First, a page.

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Latest demonstration against coronavirus restrictions leads to 20 arrests

Illustration picture shows a protest against the health pass (Marche pour la Liberte Acte 2 - Mars voor Vrijheid Act 2) and other corona measures, in Brussels, Sunday 05 December 2021. (BELGA PHOTO NICOLAS MAETERLINCK)
05:41 06/12/2021

Sunday’s demonstration in Brussels against the restrictions brought in to try to stem the continued spread of the coronavirus led to 20 people being arrested and six sustaining injuries as protestors clashed with police.

According to official estimates, about 8,000 demonstrators attended the "March for Freedom Act 2" protest which started at 13.00 at Brussels North station before heading towards the Cinquantenaire park. Due to its organisation taking place at the last minute on Friday, in response to the latest restrictions introduced by the government, attendance on Sunday was far less than the nearly 35,000 participants who took part in the first march on 21 November.

The procession, flanked on both sides by a heavy police presence, marched peacefully in the early afternoon, although some firecrackers and flares were set off. Protesters danced to techno music while others carried placards with slogans such as "Vaccines no thanks", "Covid = organised genocide" and "QR = swastika”. "No vaccine for our children," chanted a group of women among the crowd.

Some carried signs featuring the yellow Star of David used by the Nazis to identify Jews during the second world war, suggesting the growing pressure on the non-vaccinated is similar to the persecution which led to the Holocaust. These signs led to the European Jewish Association reacting with outrage.

"It's hard to say how wrong this is," said Rabbi Menachem Margolin, president of the association. "I find it hard to see the similarity between being asked to get vaccinated during a pandemic, or to face the consequences if you don't, and the systematic extermination of six million Jews in death camps, gas chambers or in open-air mass graves."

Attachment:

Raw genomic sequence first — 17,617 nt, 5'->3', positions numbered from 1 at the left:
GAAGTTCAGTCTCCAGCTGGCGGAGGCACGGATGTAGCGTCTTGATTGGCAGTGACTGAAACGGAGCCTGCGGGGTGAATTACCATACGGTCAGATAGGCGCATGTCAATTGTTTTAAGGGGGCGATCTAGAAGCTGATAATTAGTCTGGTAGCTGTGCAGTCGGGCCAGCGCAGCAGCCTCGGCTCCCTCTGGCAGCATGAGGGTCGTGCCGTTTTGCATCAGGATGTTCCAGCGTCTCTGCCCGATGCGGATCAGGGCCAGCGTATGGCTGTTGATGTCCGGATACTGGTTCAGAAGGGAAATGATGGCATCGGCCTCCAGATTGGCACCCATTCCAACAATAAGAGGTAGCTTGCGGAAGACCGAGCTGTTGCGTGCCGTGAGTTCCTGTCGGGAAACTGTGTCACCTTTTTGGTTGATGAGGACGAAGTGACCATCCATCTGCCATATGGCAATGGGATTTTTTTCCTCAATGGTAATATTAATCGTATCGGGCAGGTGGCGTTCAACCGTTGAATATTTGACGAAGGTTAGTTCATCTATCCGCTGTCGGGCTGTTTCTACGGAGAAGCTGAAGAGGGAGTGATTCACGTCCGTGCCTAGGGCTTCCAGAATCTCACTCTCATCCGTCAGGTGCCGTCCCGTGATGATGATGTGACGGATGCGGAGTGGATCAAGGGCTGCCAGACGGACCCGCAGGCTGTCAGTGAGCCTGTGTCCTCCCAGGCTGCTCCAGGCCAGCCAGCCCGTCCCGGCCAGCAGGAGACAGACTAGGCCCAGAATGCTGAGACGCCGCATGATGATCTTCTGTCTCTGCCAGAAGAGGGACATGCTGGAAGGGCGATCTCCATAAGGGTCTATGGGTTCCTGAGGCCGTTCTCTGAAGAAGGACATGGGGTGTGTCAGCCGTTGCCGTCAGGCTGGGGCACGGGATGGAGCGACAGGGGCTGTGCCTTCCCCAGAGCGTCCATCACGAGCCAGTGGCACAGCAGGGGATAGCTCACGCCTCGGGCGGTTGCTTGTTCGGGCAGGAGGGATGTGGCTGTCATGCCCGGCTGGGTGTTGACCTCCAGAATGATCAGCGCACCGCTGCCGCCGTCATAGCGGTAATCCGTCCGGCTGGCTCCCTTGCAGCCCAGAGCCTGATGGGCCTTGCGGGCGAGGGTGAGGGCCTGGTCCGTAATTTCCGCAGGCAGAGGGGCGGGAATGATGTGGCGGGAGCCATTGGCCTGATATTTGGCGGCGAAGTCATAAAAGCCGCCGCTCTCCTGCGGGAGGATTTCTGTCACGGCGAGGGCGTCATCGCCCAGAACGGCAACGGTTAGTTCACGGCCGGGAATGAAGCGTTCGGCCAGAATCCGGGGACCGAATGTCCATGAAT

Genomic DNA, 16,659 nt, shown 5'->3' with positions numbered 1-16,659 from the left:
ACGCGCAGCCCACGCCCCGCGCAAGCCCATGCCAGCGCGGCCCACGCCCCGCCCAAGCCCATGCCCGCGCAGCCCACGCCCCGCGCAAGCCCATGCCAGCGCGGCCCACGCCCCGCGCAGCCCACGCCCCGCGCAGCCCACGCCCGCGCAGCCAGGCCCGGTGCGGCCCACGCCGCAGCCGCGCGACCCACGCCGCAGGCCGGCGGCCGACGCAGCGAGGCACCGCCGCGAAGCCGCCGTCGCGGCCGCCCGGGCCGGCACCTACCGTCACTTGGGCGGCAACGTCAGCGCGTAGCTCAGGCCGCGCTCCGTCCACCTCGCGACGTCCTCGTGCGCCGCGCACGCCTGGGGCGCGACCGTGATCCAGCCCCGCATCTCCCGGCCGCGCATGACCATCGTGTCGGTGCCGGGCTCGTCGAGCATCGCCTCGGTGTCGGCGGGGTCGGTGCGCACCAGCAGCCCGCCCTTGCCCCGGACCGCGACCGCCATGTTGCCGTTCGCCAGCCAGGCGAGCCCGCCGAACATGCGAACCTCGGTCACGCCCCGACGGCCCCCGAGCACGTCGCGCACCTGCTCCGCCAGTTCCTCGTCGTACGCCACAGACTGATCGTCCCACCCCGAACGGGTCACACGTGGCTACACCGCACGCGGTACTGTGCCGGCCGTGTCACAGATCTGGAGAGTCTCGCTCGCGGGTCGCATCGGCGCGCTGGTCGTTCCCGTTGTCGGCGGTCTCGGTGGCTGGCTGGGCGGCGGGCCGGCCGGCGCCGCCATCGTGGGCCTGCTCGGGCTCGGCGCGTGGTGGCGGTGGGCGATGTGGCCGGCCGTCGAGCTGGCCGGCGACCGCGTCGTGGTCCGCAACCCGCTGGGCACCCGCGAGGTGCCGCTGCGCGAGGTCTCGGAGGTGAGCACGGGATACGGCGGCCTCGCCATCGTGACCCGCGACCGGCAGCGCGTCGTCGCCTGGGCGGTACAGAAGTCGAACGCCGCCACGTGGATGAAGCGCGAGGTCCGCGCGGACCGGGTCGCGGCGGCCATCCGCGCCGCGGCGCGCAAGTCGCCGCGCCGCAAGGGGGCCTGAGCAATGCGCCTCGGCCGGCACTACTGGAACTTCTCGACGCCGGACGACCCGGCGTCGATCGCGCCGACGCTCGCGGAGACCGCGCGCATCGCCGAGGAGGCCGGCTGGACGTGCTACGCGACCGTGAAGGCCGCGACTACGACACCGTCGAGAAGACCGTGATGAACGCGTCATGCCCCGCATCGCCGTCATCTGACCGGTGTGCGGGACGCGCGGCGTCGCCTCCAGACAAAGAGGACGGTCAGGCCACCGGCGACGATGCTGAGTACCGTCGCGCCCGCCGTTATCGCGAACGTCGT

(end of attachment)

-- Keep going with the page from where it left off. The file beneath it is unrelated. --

"It makes me sick to think that so few people understand the pain that such banners cause, and so few people truly realise the enormity and magnitude of the Holocaust,” he added. “To those who marched today with a big yellow star, I say: don't do that. No matter what you think about health restrictions, no one tattoos your arms, no one sits you in cattle trucks, and no one wants you, your family and loved ones to die. First of all, make sure you have the knowledge and know what this yellow star really represents."

The demonstrators were denouncing the restrictions imposed on the population since the beginning of the Covid-19 pandemic to limit contamination, such as the Covid Safe Ticket made mandatory to access certain places. They also criticised the media coverage of the crisis.

"This is the first time I have demonstrated,” said one attendee. “Something is happening that scares me for our future, our children. I think it's time to make it known. Of course, we must protect the weakest, the elderly but I feel a vaccination obligation is emerging when it is my choice, everyone must be able to have a choice. It's my choice, my freedom, it's my body."

The demonstration began to turn violent as the procession approached the European quarter and the entrance to the Cinquantenaire park when a group within the main section of protestors began throwing road signs or bricks at the police who responded by deploying water cannons. Riot police units with shields and helmets were then deployed. Several roads were blocked with barriers and barbed wire.

The police later announced that they had arrested 20 people. Four participants and two police officers were injured.

During the first march on 21 November, various far-right movements were present. The police have not confirmed that any representatives of these movements were present on Sunday.

Opposition to the health restrictions is likely to increase, according to the Coordinating Body for Threat Analysis (Ocam) which warned that the resistance to the government’s measures is leading to more polarisation, extremism and threats.

Written by Nick Amies